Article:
By YUICHI NOBIRA/ Staff Writer
December 8, 2021 at 17:56 JST
Prime Minister Fumio Kishida meets with reporters outside the prime minister’s office Dec. 7 to talk about the U.S. decision to stage a diplomatic boycott of the Beijing Winter Olympics. (Koichi Ueda)
Prime Minister Fumio Kishida stated Dec. 7 that Japan would make its own decision about whether to stage a diplomatic boycott of the Beijing Winter Olympics based on its national interests.
Implicit in his remark to reporters outside the prime minister’s office was that Japan would not be swayed by what other countries decide. Key ally the United States recently announced its officials would not attend the Games in protest over Beijing’s human rights record.
“We intend to make our own judgment in light of our own national interests by comprehensively considering factors such as its implications for the Olympics and Japan’s diplomacy,” Kishida explained.
Concerns have been raised within the government that a diplomatic boycott could dramatically affect Japan’s relations with China in the leadup to 50th anniversary celebrations next year to mark the normalization of diplomatic relations between the two countries.
For his part, Kishida has shown a keen interest in improving relations with Japan’s giant neighbor.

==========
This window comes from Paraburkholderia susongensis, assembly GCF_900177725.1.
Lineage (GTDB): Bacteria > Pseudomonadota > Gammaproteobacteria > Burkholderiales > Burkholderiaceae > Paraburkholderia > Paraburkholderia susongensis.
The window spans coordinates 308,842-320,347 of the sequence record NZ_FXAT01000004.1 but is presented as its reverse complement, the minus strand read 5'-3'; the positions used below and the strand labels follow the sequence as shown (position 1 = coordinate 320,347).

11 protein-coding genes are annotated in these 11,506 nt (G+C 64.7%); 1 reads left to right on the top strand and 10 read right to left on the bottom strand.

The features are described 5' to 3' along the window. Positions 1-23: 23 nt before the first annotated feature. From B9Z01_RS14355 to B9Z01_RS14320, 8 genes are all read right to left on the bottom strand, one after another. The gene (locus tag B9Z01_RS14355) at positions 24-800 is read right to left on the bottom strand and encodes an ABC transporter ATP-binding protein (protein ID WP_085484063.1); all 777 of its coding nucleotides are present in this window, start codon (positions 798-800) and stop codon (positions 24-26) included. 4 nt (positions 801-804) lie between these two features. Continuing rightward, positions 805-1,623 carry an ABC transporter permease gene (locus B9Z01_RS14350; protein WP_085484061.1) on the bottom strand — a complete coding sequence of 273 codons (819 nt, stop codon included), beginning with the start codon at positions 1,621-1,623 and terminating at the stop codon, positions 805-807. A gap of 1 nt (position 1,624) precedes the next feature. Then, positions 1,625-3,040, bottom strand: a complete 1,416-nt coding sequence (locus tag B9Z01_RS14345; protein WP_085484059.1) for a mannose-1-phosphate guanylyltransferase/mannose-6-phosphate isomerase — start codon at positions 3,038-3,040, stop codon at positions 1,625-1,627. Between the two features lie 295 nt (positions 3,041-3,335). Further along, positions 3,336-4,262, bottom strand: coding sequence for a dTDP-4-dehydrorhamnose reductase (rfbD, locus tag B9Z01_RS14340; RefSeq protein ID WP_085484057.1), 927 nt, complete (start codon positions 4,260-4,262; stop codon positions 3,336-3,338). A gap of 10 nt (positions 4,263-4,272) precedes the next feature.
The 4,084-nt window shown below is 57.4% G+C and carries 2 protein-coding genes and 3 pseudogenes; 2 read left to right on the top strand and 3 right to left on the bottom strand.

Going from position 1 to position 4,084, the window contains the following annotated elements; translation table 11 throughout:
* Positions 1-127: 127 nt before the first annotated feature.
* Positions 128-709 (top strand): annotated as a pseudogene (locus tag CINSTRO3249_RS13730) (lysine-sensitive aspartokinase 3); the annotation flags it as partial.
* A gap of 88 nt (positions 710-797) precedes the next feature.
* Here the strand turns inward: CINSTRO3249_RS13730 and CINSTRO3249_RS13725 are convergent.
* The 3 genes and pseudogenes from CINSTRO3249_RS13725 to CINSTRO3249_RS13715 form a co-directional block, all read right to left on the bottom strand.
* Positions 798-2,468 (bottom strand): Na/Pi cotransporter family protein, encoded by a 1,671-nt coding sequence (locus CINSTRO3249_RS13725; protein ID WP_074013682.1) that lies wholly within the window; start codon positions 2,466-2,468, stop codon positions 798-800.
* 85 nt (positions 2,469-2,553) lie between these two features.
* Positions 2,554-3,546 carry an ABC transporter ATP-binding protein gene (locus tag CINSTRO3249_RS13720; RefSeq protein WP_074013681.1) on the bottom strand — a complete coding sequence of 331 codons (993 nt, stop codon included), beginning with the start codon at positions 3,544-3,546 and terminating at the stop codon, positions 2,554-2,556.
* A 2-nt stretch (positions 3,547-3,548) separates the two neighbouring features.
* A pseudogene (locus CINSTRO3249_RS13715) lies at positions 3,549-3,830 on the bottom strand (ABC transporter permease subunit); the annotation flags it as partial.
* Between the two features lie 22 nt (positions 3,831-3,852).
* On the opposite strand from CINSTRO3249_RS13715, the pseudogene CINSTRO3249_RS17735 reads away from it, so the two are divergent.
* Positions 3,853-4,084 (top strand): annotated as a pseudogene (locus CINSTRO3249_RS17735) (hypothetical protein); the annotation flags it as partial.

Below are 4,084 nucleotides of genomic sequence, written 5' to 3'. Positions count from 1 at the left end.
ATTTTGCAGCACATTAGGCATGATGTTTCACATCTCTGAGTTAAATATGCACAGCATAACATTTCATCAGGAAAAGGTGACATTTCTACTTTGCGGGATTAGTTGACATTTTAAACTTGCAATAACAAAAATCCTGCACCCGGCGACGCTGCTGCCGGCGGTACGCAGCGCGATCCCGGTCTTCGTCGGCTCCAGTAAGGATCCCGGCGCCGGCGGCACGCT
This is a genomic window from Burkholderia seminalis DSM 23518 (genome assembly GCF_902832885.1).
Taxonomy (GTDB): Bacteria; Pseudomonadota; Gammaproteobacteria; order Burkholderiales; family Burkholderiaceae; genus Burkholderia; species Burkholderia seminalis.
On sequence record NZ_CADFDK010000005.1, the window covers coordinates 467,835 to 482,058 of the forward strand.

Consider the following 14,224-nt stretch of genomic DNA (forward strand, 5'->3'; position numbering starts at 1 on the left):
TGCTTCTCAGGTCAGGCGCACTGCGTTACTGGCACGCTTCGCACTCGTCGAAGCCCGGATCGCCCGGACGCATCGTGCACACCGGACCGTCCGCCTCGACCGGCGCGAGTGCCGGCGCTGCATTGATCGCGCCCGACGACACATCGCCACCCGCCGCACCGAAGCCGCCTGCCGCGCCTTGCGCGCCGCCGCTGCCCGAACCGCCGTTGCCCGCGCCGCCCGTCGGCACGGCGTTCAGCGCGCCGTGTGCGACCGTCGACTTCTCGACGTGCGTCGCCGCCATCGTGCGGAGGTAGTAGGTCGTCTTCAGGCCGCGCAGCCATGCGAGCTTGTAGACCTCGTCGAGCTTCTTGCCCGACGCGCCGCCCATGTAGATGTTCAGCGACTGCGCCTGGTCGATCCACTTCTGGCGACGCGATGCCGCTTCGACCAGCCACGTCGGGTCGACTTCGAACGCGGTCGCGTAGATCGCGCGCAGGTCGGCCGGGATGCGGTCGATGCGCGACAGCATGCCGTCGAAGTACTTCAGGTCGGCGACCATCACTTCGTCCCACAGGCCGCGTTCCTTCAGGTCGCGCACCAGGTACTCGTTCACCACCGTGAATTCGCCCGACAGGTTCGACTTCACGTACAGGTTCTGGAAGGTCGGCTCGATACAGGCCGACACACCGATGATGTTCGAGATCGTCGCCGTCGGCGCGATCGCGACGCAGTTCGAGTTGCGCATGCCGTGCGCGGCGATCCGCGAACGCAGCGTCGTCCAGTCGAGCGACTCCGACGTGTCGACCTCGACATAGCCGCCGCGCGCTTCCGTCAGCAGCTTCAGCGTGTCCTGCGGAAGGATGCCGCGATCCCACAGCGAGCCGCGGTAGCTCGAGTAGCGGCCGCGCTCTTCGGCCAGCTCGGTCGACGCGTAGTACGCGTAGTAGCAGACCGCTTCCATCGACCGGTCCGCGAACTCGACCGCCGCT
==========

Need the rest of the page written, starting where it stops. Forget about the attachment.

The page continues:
Speaking by phone with Chinese President Xi Jinping in October, Kishida said, “We need to build a constructive and stable relationship between China and Japan together.”
The one fly in the ointment might be that the Kishida administration has made a point of stating that Japan’s diplomatic policy now attaches greater importance to the protection of human rights.
In this regard, a new post of special adviser to the prime minister responsible for human rights issues was created.
But Kishida also needs to be wary of showing too much consideration toward China’s interests for fear he could be accused of upholding double standards.
“It is important that the universal values in the international community such as freedom, respect for human rights and the rule of law are guaranteed in China, too,” Foreign Minister Yoshimasa Hayashi said at a Dec. 7 news conference.
Calls are also growing within Kishida's Liberal Democratic Party for a diplomatic boycott.
Members of a right-leaning group of lawmakers formed to protect Japan’s dignity and national interests met Kishida on Dec. 7 to press him to stage a diplomatic boycott.
He was told, “We should make it clear that Japan’s stance is to never accept China’s violation of human rights.”
Masahisa Sato, an LDP lawmaker and director of the party’s Foreign Affairs Division tweeted, “Japan should diplomatically boycott (the Beijing Winter Olympics) as an ally (of the U.S.) sharing the same value (with them).”
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